From Dog
Ganglioradiculitis in a dog with characteristic Wallerian degeneration in the dorsal funiculi throughout the length of the cord (well-demarcated zones of pallor)[1]

Ganglioradiculitis is an idiopathic progressive, acute-onset neurological disease of dogs.

This condition is similar to acral mutilation syndrome in that peripheral sensory (afferent) loss occurs in the distal extremities (stocking-glove sensory loss) but is more global in sensory loss, involving widespread sensorial deficits including dysphagia, ataxia, hearing loss and visual deficits. Self-trauma may also occur and secondary bacterial infections may lead to skin disease.

Although the cause is suspected to be immune-mediated[1], similar sensory neuropathies have been observed with pyroxidine toxicosis[2].

Clinical symptoms are usually progressive over several months or years and include facial hypalgesia, dysphagia, ataxia, depression of tendon reflexes, masticatory muscle wasting, megaesophagus, aphonia, deafness, visual deficits and occasionally self-mutilation[3].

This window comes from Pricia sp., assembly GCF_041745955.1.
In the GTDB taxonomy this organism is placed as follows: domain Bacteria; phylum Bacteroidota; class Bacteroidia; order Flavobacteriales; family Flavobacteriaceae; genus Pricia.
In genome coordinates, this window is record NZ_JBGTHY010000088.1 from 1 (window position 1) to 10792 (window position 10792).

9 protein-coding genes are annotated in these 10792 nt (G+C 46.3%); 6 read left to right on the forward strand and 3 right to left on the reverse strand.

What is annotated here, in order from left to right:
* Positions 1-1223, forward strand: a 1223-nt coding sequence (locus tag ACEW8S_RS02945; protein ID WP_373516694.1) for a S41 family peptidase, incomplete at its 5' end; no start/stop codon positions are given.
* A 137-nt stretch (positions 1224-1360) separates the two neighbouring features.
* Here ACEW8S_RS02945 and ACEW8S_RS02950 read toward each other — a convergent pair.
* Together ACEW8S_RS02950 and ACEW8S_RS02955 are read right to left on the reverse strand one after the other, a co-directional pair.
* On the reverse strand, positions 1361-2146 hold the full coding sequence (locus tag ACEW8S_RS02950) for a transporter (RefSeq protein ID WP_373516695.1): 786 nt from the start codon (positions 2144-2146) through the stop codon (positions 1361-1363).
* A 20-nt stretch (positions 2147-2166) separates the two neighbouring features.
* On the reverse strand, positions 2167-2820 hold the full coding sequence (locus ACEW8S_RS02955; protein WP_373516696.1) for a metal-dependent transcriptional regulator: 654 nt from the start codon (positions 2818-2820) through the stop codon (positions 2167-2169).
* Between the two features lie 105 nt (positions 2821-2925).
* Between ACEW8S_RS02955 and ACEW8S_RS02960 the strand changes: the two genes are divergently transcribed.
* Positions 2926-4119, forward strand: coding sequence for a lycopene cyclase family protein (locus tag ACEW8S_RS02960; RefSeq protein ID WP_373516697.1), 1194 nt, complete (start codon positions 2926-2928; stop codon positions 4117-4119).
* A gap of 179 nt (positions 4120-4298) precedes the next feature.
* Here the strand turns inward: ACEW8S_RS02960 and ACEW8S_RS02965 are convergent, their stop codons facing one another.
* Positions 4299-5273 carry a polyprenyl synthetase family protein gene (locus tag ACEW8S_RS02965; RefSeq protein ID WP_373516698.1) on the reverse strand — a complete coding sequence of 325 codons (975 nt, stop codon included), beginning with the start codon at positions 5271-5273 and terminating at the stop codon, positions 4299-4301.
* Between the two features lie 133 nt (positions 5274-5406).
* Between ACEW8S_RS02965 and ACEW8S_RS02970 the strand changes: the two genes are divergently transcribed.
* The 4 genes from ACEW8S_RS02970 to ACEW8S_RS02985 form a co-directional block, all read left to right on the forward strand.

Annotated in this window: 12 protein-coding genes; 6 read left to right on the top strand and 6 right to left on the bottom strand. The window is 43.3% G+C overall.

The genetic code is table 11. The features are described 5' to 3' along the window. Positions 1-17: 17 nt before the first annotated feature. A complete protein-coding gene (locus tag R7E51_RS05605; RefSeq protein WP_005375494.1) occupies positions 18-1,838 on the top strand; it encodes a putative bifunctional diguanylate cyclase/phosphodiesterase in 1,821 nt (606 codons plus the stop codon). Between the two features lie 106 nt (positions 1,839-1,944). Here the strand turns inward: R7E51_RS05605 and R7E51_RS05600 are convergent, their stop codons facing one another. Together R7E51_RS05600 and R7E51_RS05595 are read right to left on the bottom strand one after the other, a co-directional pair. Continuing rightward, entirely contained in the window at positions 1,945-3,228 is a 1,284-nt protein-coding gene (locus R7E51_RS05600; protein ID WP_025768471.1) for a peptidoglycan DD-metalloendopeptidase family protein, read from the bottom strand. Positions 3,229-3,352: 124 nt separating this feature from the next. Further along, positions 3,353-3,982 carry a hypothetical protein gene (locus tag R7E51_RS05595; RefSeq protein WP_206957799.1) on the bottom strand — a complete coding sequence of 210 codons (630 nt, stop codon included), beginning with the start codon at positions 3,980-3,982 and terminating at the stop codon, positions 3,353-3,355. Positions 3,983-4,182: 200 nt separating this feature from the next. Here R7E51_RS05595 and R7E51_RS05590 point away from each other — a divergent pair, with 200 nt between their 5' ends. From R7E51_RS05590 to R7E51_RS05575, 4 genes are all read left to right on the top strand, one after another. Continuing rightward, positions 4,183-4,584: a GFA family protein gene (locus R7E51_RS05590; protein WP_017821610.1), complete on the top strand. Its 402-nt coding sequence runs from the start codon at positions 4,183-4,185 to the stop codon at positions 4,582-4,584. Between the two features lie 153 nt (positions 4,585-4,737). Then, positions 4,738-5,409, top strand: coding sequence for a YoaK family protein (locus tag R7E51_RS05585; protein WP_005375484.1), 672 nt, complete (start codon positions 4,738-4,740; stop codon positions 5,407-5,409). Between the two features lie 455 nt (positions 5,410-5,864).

Blood tests, CSF analysis and radiographic studies are usually unrewarding, although a mild increase in CSF cellularity and total protein may be observed. Sensory nerve conduction velocites (NCVs) are slowed or absent, while motor NCVs are normal.

Pathology is primarily confined to the spinal dorsal roots, ganglions, and dorsal columns and a definitive diagnosis requires nerve and spinal biopsies, where characteristic histopathology is observed; myelin loss, axonal degeneration, infiltration of mononuclear cells and proliferation of small supportive spindle cells (Wallerian degeneration)[4].

A differential diagnosis would include gangliosidosis, masticatory muscle myositis, polyradiculoneuritis and idiopathic acute canine polyradiculoneuropathy.

There is no effective treatment for this disease and drugs such as prednisolone or procarbazine have been effective at ameliorating clinical signs or halting progression of disease.


  1. 1.0 1.1 Porter B et al (2002) Ganglioradiculitis (sensory neuronopathy) in a dog: clinical, morphologic, and immunohistochemical findings. Vet Pathol 39(5):598-602
  2. Chung JY et al (2008) In vitro and in vivo gene therapy with CMV vector-mediated presumed dog beta-nerve growth factor in pyridoxine-induced neuropathy dogs. J Vet Sci 9(4):367-373
  3. Cummings JF et al (1983) Ganglioradiculitis in the dog. A clinical, light- and electronmicroscopic study. Acta Neuropathol 60:29-39
  4. Funamoto M et al (2007) Pathological features of ganglioradiculitis (sensory neuropathy) in two dogs. J Vet Med Sci 69(12):1247-1253